Father’s Day Race to Give Kids Life!

In Africa they say, “Water is Life.” About 768 million people in the world lack access to safe water.

It is the number one preventable cause of death in the world. Women and children often walk 6 miles or more each way two to three times a day to gather water that isn’t even safe to drink, water that could kill them.

Through Team World Vision, $50 will provide clean water for one person for a lifetime!

Continue reading

 

Words in Africa: “I am not a white man; I am a child of God.”

(It would take a 600-page book to describe the emotions encountered in merely our first six hours today. It all came so fast I could not pause to cry until now. Let this brief post serve as a tiny glimpse into one significant encounter amid many on day one in Jinja, Uganda, East Africa. Today though March 20th I am here visiting friends and missionaries with Next Generation Ministries » see NGM Facebook page.)

Met so many wonderful people today, day one in Uganda. And they each invited me into their daily adventure of embodying beauty and embracing brokenness.

Sometime in the middle of today, amidst many errands and meeting with a number of people, we were delayed on return from a newer “modern hospital,” the conditions of which could not possibly pass inspection for a makeshift day clinic for the homeless in America.

But we are not in the States, and this is the best care poverty can buy in Uganda. I’m told it is a vast improvement from government-funded healthcare (a statement validated as an understatement by a later evening visit to Jinja Main Hospital; more on that in a future bite, I hope).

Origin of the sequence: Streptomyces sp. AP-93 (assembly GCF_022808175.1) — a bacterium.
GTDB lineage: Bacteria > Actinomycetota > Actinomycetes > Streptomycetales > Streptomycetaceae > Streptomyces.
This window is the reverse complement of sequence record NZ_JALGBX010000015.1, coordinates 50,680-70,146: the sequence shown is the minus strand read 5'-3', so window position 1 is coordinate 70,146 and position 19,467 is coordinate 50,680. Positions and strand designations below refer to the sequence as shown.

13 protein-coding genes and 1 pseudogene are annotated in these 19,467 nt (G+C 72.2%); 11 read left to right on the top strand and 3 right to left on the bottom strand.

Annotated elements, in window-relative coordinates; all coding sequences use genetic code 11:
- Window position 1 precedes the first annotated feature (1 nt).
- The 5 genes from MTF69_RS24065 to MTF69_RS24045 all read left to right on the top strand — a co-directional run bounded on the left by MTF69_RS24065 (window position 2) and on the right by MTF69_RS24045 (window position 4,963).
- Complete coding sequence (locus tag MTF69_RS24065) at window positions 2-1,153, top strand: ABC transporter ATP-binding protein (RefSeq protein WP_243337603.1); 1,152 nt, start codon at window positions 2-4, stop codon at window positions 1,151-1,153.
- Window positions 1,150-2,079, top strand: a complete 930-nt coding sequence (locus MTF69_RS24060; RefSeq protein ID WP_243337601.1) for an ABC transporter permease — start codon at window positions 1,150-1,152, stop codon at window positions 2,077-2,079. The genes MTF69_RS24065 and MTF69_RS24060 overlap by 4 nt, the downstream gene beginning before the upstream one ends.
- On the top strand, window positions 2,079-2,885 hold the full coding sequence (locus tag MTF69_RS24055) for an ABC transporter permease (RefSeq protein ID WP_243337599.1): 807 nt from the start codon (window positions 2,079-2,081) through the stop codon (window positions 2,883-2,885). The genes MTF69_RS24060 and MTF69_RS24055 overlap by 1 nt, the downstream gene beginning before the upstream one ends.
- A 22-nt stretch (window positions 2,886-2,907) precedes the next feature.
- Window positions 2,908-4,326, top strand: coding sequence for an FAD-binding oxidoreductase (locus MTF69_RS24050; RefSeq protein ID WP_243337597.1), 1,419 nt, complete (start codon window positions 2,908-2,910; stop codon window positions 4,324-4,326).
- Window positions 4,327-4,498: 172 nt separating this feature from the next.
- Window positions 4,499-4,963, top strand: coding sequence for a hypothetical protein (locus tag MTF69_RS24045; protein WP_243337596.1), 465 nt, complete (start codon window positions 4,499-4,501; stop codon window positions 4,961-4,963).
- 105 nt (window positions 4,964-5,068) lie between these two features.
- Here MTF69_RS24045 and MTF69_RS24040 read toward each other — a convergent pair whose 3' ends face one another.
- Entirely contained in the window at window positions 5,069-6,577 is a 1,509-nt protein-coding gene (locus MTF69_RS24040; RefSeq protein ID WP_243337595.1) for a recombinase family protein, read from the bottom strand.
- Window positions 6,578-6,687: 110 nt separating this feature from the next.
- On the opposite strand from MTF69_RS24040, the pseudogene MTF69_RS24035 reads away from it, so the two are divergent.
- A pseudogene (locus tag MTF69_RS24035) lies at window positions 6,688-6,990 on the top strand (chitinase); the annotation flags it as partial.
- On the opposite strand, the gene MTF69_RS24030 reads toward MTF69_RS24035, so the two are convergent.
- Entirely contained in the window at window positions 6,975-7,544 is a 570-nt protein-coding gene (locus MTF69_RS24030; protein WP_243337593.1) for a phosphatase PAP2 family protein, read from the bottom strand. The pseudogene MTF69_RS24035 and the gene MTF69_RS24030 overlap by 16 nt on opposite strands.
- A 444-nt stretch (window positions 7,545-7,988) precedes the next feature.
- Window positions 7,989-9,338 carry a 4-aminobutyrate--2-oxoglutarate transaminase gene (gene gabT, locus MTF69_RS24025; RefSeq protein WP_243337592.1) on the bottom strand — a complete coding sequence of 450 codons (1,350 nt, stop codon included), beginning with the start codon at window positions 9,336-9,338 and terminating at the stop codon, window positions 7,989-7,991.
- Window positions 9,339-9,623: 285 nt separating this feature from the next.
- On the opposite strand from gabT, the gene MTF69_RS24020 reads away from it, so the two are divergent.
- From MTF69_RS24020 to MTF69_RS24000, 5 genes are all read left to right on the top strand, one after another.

Today, at Al Shafa Modern Hospital Limited a lady walked up with her under-nourished, famished, and deeply I’ll daughter. I think the girl is five years old. We encouraged her to enter the clinic and admit her child, to which she replied in Lugandan that she has no money and has lost all hope. This child clearly needed a blood transfusion and it seems malaria wants to steal the life of another beautiful child.

Against all hope Saluwa knew she had to daily decide between one small shared meal for the family or getting life-saving medical help.

If only someone cared for her and pleaded her case. Continue reading

 

swim-bike-run » for clean water & fullness of life

You’ve heard it said, “New year, new you.”

What if I told you that goal is too small? What if you and I were made for so much more than self-glory?

In view of all the reasons I run, and with a goal of getting uncomfortable, in 2015 I’ve made it a goal to take something 1) I personally enjoy, that is 2) a noble pursuit, and 3) make it less about me … by connecting it to a bigger ambition. Last year, as part of a noble pursuit of health and fitness, I attempted a sprint triathlon, especially enjoyed the training and was pleased with the results.

Since triathlon—like all other pursuits—can easily morph into a triple event in self-actualization (look at me! 3x), I have to fight against that urge and make it more about true global needs. Instead of asking God to make my dreams come true, I’m learning to let those dreams die to see His dreams come to life. 1

Team World Vision | Triathlon

So, this year I’m swimming-biking-running with Team World Vision to help provide clean water for communities in Africa. The needs are real, but there is something we can do!

$50 = clean water for 1 person

Will you donate to provide clean water for 1, 2, 3, or even more people in Africa?

Clean WaterTogether we can help change lives in Africa across Ghana, Mali, Niger, Rwanda, Kenya, Ethiopia, Uganda, Zambia.

– – –